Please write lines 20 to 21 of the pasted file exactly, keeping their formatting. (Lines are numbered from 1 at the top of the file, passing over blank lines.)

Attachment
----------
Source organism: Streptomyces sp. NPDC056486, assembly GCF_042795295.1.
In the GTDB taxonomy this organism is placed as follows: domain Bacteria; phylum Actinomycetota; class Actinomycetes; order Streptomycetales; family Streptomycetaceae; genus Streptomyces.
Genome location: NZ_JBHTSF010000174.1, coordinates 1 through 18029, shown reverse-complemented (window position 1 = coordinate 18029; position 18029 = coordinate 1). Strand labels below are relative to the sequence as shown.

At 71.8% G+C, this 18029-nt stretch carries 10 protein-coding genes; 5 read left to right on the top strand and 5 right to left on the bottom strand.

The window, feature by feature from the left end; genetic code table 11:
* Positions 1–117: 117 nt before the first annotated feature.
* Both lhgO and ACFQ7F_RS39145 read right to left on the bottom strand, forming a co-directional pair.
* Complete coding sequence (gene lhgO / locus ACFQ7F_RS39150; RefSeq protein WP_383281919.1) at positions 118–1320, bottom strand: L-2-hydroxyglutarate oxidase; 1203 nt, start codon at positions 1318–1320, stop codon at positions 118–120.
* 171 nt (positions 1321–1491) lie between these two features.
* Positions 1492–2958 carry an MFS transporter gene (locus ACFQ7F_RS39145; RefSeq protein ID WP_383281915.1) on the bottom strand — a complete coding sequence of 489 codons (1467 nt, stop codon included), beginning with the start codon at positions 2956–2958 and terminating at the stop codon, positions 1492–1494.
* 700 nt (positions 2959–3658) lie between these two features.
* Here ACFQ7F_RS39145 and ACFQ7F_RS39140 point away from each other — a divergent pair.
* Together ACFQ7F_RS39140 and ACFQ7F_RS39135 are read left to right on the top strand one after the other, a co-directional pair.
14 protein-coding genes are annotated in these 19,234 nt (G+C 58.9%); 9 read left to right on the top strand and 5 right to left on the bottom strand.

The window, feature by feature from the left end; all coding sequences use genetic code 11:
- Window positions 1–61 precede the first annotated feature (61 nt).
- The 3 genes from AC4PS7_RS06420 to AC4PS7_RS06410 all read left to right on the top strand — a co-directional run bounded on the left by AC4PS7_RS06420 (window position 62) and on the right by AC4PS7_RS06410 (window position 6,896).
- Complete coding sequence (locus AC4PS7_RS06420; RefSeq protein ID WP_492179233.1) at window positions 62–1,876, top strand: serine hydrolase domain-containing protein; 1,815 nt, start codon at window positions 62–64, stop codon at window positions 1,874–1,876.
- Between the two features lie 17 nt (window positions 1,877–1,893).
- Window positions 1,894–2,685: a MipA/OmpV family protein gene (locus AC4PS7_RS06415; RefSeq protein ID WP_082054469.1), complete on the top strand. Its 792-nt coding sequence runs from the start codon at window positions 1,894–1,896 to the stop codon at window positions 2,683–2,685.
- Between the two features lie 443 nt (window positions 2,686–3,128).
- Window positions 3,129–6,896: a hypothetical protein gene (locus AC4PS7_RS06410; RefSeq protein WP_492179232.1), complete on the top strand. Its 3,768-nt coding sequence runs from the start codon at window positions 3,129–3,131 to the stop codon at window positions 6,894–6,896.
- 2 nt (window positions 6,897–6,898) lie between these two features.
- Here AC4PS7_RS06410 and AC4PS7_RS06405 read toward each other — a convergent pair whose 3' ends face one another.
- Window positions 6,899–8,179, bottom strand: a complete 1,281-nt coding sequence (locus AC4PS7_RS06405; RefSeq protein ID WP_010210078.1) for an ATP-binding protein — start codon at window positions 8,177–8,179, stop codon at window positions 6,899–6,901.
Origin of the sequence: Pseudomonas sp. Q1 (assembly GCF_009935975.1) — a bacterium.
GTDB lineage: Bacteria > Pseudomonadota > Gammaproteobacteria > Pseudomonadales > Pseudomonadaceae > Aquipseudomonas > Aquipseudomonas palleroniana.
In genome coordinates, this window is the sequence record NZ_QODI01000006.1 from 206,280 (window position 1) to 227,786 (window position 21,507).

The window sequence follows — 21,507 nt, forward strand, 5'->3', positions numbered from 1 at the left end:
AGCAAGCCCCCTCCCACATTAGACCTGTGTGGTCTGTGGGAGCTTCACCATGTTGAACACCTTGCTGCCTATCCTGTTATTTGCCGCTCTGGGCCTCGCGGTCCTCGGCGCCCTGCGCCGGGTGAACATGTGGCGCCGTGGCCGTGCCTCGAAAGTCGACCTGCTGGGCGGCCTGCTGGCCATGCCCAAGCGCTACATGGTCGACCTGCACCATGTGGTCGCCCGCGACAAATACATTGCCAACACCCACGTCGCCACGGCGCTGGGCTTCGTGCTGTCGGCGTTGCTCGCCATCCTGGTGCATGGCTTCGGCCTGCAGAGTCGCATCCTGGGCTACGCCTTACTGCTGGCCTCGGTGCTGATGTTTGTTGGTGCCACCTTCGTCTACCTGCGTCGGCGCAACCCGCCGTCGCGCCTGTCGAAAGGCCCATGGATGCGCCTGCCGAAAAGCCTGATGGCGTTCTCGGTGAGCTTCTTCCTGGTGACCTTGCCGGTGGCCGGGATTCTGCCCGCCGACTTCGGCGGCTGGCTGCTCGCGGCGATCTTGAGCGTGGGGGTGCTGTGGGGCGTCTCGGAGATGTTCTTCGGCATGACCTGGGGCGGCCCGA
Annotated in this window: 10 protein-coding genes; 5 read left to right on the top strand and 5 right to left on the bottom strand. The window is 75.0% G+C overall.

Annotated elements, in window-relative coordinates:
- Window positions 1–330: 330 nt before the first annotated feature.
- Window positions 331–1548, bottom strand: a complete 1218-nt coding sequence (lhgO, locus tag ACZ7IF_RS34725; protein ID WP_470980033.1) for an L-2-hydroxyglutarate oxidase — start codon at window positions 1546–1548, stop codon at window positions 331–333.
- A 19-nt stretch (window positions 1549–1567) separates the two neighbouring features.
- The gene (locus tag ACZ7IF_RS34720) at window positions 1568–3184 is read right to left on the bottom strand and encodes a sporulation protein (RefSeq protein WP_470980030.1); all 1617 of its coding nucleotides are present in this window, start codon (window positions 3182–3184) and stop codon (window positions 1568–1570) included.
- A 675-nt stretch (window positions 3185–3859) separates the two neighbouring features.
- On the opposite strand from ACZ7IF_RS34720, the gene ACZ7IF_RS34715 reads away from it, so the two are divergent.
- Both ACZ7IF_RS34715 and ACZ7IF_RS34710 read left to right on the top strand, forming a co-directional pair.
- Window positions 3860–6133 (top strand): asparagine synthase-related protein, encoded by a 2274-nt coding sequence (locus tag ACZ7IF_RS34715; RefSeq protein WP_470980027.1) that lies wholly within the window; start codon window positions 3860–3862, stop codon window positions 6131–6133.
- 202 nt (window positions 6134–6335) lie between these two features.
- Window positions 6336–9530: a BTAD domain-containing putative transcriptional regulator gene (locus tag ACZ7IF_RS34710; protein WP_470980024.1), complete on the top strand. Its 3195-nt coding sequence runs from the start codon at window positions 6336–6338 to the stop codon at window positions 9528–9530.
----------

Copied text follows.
- Window positions 1,894–2,685: a MipA/OmpV family protein gene (locus AC4PS7_RS06415; RefSeq protein ID WP_082054469.1), complete on the top strand. Its 792-nt coding sequence runs from the start codon at window positions 1,894–1,896 to the stop codon at window positions 2,683–2,685.
- Between the two features lie 443 nt (window positions 2,686–3,128).